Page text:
Articles from November, 2004

Good facts, bad law: Supreme Court hears Title IX case today

The Supreme Court hears oral arguments today in a school case from Alabama that has implications for school boards and other educational institutions nationwide. The issue is whether Congress intended to give people the right to sue a school or university under Title IX when they allege that they suffered retaliation for complaining about discrimination against others. Title IX prohibits gender-based discrimination in educational programs that receive federal funding.

Just the facts
Here are accounts from Education Week and Nina Totenberg of NPR. The nutshell: Roderick Jackson, a teacher and girls basketball coach in Birmingham, Ala., says that when he complained that his team was getting short-changed compared to the school’s boys’ team, he started getting bad evaluations and was removed as coach. He brought a Title IX lawsuit, but both the federal district court and the Eleventh Circuit Court of Appeals ruled that Title IX does not allow a lawsuit for retaliation, especially by a third party who was not the victim of the alleged gender discrimination.

At this point only Mr. Jackson’s version of events is out there, since if the Court rules in his favor and allows the case to go to trial, the disputed facts will be contested in the litigation back in the lower court. The rule at this stage in a trial is that the court has to assume for the sake of argument that the plaintiff’s allegations are true, so that’s the version you’re reading in the press. And, if that version is true, it’s a pretty sympathetic one for the teacher. We all love a story like this, and the news media know it: An underdog takes a principled stand for disadvantaged kids, the system comes down on him, but he won’t back down.

The law
Even assuming all of these allegations are true, however, this is another of those situations where, as the lawyers say, good facts make for bad law. Here’s NSBA’s press statement on the case. NSBA’s brief to the Court argues that courts should not read between the lines in laws like Title IX to divine Congressional intent, that this kind of lawsuit simply is not necessary to realize the goal of Title IX, and that allowing this kind of lawsuit will have negative consequences for schools. Joining the brief are the Alabama Association of School Boards , the American Association of School Administrators, the American Association of Presidents of Independent Colleges and Universities, and the Association of Southern Baptist Colleges and Schools.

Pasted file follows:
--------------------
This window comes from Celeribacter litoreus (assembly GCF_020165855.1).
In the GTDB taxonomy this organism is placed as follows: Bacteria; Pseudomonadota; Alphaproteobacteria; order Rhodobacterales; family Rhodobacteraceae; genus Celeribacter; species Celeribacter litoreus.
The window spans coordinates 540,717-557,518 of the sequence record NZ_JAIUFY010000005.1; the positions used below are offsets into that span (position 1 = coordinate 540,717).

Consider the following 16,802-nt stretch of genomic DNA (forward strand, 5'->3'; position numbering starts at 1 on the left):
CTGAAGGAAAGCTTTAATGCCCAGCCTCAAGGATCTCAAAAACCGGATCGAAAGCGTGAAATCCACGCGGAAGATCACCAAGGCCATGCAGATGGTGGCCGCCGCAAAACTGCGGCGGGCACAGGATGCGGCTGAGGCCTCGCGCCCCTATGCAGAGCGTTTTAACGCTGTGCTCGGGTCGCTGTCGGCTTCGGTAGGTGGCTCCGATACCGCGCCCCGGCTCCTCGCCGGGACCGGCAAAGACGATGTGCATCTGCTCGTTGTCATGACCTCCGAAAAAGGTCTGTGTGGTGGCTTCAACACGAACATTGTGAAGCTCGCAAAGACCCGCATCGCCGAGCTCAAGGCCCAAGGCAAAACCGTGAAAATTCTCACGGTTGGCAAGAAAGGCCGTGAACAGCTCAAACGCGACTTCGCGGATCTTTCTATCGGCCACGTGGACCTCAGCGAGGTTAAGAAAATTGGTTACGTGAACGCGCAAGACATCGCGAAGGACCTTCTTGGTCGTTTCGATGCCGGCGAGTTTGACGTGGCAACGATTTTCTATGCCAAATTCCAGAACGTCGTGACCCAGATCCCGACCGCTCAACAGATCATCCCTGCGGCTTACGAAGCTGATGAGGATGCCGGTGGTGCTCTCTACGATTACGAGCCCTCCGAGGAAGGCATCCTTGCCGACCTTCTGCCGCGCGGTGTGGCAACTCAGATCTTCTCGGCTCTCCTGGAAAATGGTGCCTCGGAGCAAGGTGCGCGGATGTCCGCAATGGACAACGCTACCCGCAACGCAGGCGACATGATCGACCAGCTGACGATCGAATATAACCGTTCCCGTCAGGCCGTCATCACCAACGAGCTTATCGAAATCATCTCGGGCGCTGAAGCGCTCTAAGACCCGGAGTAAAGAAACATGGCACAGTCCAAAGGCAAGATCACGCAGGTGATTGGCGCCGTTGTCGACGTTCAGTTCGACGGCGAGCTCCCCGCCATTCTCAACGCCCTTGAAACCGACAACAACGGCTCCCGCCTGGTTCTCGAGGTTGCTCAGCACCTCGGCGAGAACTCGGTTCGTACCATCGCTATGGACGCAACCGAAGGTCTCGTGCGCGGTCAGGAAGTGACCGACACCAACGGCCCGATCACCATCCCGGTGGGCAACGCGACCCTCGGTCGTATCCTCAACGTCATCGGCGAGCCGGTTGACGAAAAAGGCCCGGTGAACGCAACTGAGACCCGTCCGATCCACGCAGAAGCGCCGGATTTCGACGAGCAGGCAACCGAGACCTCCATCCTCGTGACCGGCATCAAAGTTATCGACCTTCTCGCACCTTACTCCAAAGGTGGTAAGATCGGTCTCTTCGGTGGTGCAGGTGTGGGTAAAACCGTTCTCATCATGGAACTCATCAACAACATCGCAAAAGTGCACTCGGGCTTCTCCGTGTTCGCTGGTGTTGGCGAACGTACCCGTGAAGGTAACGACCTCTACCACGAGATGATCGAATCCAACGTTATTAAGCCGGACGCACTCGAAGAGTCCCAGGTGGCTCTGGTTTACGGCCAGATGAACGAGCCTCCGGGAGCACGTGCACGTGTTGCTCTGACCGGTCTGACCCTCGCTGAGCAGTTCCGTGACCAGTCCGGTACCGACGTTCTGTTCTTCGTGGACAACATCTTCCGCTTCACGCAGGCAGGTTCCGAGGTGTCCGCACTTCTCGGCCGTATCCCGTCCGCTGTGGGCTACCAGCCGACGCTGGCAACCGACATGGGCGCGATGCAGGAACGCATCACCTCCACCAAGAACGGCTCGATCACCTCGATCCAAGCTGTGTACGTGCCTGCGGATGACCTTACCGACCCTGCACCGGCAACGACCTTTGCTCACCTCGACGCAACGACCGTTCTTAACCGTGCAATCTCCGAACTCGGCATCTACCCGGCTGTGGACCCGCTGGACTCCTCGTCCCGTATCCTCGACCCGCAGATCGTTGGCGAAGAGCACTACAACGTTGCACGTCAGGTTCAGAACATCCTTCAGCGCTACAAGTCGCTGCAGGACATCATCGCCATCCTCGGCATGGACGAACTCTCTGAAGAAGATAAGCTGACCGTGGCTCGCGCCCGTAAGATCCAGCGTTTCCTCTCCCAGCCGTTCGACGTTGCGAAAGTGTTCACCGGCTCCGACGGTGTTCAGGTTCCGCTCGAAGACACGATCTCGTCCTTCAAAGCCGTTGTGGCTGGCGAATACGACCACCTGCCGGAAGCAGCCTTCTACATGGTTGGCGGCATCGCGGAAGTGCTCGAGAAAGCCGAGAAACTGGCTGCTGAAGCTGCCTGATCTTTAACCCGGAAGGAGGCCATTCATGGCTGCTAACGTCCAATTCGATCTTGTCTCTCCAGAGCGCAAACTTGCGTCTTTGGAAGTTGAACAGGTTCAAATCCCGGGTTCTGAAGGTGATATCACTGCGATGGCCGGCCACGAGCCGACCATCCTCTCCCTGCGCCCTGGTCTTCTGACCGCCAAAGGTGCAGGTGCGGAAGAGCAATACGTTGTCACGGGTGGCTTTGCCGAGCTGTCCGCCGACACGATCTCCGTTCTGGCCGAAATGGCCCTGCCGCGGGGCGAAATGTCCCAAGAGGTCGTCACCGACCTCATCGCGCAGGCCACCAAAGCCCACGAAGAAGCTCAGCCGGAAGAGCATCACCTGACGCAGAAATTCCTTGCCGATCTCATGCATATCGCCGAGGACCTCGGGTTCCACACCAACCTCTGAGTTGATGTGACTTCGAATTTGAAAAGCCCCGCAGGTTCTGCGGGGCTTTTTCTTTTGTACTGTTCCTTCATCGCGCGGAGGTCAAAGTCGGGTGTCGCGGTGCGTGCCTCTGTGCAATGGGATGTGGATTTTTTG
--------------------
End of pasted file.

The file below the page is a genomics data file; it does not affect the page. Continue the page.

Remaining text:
The big guns have come out for the other side. Arguing Mr. Jackson’s case is Walter Dellinger, former Solicitor General of the U.S., who was brought in by the National Women’s Law Center. Also advocating an expansive reading of Title IX are the Bush administration, which will argue the case as well, and the National Education Association (NEA). This New York Times editorial is a faithful recitation of their arguments, some of which we want to address here.

First, this case is not about, as this article on the Florida newspaper site TCPalm.com puts it, “whether coaches of girls’ sports teams can gripe about second-class treatment from their schools without fear of losing their jobs.” Mr. Jackson was not dismissed as a teacher, only as a coach. And, as every school board member, school lawyer, and school administrator is all too aware, teachers have a formidable arsenal of legal protections against actions by their employers. Mr. Jackson could have sued under the First Amendment for his right to speak out on a matter of public concern, for example. Just because Title IX doesn’t address retaliation doesn’t mean the laundry list of other protections don’t either.

Mr. Jackson also could have called the U.S. Department of Education’s hotline and spared everyone the trouble and expense of a lawsuit. If there really is a problem, schools can lose their federal funding for refusing to fix it, and they’ll respond when the Department says so. This lawsuit, on the other hand, does nothing for the girls’ team. And again, just because Mr. Jackson couldn’t sue specifically under Title IX doesn’t mean that calling in a complaint would have left him exposed to retaliation.

Second, Title IX will not collapse if third parties can’t sue. NSBA supports Title IX. But the lawyers for Mr. Jackson want the Court to rule that every non-discrimination statute automatically assumes that third parties can sue for retaliation, even if Congress didn’t say so, because they may be the “only effective advocate” for victims of discrimination. Ask any school principal—heck, just ask any parent—whether kids hesitate to complain when they think something isn’t fair. And ask any school board member whether their parents are too timid to voice dissatisfaction. Opening the door even more widely to more lawsuits doesn’t give school leaders warm fuzzies.

Third, anti-discrimination protections will not be rendered toothless if the Court insists that Congress be clear about who can sue whom under what circumstances. Contrary to assertions that most such statutes have the same kind of general language as Title IX, lots of other federal anti-discrimination laws do contain express prohibitions against retaliation and/or express provisions authorizing others to sue on behalf of direct victims. Congress knows how to do this. If the Court does find for the school board, Congress can always decide that it really did want to anoint third-party champions and amend Title IX accordingly.